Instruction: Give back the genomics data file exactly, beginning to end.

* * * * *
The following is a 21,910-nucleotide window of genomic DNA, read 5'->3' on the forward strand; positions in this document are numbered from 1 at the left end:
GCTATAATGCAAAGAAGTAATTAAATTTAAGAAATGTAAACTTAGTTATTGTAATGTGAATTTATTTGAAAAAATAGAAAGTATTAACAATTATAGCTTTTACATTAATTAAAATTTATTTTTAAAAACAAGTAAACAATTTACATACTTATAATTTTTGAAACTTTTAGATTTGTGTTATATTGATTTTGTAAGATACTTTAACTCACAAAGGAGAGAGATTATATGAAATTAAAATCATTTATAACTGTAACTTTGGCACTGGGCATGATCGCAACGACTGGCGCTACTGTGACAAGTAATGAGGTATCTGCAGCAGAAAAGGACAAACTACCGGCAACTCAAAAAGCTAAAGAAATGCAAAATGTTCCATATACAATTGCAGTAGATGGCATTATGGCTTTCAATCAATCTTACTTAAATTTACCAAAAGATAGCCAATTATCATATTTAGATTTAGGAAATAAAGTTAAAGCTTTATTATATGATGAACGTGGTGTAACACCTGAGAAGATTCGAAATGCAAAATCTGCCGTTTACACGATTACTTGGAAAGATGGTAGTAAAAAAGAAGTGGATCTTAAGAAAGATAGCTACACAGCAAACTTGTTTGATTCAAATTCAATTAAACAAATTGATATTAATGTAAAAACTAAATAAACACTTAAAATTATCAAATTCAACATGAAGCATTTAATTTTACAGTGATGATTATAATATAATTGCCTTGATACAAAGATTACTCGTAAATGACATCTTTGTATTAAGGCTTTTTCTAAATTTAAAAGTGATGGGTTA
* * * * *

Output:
The following is a 21,910-nucleotide window of genomic DNA, read 5'->3' on the forward strand; positions in this document are numbered from 1 at the left end:
GCTATAATGCAAAGAAGTAATTAAATTTAAGAAATGTAAACTTAGTTATTGTAATGTGAATTTATTTGAAAAAATAGAAAGTATTAACAATTATAGCTTTTACATTAATTAAAATTTATTTTTAAAAACAAGTAAACAATTTACATACTTATAATTTTTGAAACTTTTAGATTTGTGTTATATTGATTTTGTAAGATACTTTAACTCACAAAGGAGAGAGATTATATGAAATTAAAATCATTTATAACTGTAACTTTGGCACTGGGCATGATCGCAACGACTGGCGCTACTGTGACAAGTAATGAGGTATCTGCAGCAGAAAAGGACAAACTACCGGCAACTCAAAAAGCTAAAGAAATGCAAAATGTTCCATATACAATTGCAGTAGATGGCATTATGGCTTTCAATCAATCTTACTTAAATTTACCAAAAGATAGCCAATTATCATATTTAGATTTAGGAAATAAAGTTAAAGCTTTATTATATGATGAACGTGGTGTAACACCTGAGAAGATTCGAAATGCAAAATCTGCCGTTTACACGATTACTTGGAAAGATGGTAGTAAAAAAGAAGTGGATCTTAAGAAAGATAGCTACACAGCAAACTTGTTTGATTCAAATTCAATTAAACAAATTGATATTAATGTAAAAACTAAATAAACACTTAAAATTATCAAATTCAACATGAAGCATTTAATTTTACAGTGATGATTATAATATAATTGCCTTGATACAAAGATTACTCGTAAATGACATCTTTGTATTAAGGCTTTTTCTAAATTTAAAAGTGATGGGTTA